A Shadow’s Tale • Page 2

Pretty vacant.

And then there are the visuals. It looks lovely, if painfully beholden to Fumito Ueda for its pastel-hued aesthetic. There's taking inspiration and there's taking liberties, and far too often A Shadow's Tale feels like it's cynically exploiting the enduring praise earned by Team ICO to feather its own nest. This is cargo cult game design, copying the look and feel of previous games with painstaking precision, but the magic it hopes to invoke never materialises.

A large part of the problem is that there's no story. Or rather, there is, but it's so opaque and minimalistic that there's nothing to cling to, doled out in tiny chunks so that even halfway through the game you're still not sure why any of this is happening.

ICO's genius lay in the fairy-tale simplicity of its hand-holding concept, tapping into a universal human response. Even Limbo, a more recent adherent to the less-is-more school of eerie platform gaming, knew well enough to drape its stylised world in familiar Hansel and Gretel cloth. A boy looking for his sister makes sense, even in a stark black and white fantasia. A boy cut off from his shadow might make a poetic image, but it desperately needs context to take flight and A Shadow's Tale is too busy being self-consciously mysterious to supply it. The whole game feels like it was created simply to look pretty, rather than evoke genuine empathy or engagement.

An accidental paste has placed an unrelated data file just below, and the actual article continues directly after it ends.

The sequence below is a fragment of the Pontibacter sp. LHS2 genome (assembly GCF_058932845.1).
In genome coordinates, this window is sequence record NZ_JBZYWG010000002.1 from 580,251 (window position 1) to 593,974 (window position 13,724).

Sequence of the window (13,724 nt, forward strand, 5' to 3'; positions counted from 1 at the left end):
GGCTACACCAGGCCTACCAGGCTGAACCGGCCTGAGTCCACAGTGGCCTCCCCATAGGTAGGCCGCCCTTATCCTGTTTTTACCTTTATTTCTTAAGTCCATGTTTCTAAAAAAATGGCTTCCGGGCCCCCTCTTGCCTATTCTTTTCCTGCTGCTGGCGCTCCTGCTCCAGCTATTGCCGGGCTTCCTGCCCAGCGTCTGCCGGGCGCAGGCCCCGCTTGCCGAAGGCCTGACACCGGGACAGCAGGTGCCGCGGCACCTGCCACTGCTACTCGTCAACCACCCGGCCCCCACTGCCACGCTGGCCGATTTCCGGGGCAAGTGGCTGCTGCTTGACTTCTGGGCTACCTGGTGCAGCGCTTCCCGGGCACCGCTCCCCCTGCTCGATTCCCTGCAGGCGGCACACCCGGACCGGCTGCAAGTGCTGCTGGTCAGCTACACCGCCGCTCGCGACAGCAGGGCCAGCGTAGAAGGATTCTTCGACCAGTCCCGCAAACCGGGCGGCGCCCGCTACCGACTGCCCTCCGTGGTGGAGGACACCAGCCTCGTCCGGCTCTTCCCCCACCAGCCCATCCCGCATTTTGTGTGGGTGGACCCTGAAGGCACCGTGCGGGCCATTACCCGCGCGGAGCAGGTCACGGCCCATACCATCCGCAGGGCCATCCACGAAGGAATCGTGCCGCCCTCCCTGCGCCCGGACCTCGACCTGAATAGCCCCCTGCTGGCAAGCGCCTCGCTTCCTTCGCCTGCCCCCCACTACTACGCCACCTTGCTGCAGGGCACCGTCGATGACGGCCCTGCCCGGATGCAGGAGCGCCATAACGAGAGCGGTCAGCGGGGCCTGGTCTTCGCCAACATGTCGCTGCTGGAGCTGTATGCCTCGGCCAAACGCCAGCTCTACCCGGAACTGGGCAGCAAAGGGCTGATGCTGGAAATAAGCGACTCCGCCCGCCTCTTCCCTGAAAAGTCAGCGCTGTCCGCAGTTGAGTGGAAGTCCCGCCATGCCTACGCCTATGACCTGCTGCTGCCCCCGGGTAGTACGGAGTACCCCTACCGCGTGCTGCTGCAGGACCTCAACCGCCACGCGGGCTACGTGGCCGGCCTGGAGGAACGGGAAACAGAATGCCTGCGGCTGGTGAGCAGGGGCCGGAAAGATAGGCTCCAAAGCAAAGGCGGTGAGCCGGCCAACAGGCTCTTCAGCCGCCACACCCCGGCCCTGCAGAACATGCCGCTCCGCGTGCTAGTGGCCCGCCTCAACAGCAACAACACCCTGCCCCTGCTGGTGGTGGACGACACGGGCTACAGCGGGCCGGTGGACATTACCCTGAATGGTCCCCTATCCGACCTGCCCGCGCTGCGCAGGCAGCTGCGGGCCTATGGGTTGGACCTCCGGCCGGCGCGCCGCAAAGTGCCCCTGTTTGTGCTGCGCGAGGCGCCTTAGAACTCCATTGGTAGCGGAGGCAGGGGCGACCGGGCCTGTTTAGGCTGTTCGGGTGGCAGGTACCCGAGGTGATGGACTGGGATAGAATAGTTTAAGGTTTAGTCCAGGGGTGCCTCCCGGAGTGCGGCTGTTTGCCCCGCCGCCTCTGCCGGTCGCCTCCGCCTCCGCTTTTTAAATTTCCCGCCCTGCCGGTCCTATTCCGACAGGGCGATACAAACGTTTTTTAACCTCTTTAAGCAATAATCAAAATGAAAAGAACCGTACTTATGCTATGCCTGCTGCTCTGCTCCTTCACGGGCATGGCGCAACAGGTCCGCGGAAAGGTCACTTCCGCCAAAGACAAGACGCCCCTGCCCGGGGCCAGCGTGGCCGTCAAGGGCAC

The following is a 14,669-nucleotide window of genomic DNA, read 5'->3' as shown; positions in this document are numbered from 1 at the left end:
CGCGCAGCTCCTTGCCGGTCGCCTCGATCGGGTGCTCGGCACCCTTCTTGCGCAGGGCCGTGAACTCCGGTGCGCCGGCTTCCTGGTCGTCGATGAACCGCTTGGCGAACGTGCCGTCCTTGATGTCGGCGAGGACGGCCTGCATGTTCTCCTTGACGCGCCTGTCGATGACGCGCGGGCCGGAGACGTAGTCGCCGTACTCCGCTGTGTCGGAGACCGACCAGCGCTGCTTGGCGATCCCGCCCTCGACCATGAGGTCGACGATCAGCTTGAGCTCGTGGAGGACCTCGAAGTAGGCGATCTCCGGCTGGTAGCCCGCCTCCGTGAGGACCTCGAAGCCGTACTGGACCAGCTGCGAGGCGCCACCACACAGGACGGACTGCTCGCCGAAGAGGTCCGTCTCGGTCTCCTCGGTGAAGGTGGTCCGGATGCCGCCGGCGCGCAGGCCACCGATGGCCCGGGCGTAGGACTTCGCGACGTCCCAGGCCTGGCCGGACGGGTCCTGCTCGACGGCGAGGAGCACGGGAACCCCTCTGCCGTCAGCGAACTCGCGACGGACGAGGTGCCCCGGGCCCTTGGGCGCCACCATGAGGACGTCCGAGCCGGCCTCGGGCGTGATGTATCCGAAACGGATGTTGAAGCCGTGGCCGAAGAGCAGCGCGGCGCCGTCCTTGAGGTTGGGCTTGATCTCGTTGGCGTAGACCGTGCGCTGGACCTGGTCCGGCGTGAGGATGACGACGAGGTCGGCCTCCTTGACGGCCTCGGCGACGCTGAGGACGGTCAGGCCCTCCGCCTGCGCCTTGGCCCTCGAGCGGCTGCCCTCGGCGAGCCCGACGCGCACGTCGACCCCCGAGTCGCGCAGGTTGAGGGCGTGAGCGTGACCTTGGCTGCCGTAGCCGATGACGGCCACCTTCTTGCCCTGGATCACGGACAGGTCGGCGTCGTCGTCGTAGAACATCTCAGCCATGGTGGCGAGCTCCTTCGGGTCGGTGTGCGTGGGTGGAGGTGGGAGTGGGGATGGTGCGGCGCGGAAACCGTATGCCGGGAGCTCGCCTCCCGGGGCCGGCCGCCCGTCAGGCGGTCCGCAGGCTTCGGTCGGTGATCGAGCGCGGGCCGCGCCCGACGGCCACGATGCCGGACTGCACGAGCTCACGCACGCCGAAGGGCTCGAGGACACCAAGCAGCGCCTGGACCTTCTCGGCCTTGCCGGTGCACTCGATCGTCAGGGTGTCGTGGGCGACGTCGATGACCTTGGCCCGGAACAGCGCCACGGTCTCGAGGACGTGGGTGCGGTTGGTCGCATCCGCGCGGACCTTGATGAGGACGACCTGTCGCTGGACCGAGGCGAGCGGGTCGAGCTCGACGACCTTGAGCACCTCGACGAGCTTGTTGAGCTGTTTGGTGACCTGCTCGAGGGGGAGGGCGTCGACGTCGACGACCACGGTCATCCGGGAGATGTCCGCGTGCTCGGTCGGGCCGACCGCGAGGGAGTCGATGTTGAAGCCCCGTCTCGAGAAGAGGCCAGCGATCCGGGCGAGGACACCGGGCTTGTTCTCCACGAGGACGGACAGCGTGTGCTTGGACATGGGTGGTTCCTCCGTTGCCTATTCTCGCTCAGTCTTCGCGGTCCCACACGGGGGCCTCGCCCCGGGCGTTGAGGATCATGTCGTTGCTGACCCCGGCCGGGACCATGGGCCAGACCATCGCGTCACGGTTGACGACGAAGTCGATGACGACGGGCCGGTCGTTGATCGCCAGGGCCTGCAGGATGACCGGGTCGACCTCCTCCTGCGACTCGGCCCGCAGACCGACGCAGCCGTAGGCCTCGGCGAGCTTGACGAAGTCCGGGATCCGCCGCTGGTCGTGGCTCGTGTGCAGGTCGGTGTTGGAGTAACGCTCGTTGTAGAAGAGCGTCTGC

With nothing to ground the fanciful notions, the cracks in the game's exquisite façade start to show. Checkpointing is crude, relying on "shadow corridor" sub-levels to activate, and replaying or retracing your steps is a common problem. Boy himself is well animated, but prone to some truly horrible jagged edges, while his reaction times and movements are never quite as fluid and graceful as the genre demands.

2
Your health gauge is based on the weight of your shadow, which gets heavier with each memory you find. Physics!

Foreground objects sometimes obscure the action, or the game will pick a camera view designed to show off the environment rather than support the gameplay. There's no single problem that comes close to being a game breaker, but there are dozens of minor annoyances that accumulate over time, eventually overwhelming the attraction of the borrowed graphical style.

The fact is that the Wii is not short of whimsical hand-drawn platformers. A Boy and his Blob has a more interesting gimmick, and does more innovative things with it, than A Shadow's Tale. LostWinds and Nyx also tread a similar path, and feel more suited to their WiiWare home than A Shadow's Tale does as a boxed disc. The Wii, quite simply, does not need a Diet ICO.

There's nothing sadder than a great idea wasted, but it's no longer enough to simply come up with a concept and let it do the heavy lifting for the entire length of a game. The best ideas need to grow, expand and evolve as the levels pass by, but A Shadow's Tale never takes that next step and unfortunately proves to be as insubstantial as its hero.

5 /10

A Shadow's Tale is available from 15th October, exclusively for Wii.

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About the author

Dan Whitehead

Dan Whitehead

Contributor

Dan has been writing for Eurogamer since 2006 and specialises in RPGs, shooters and games for children. His bestest game ever is Julian Gollop's Chaos.

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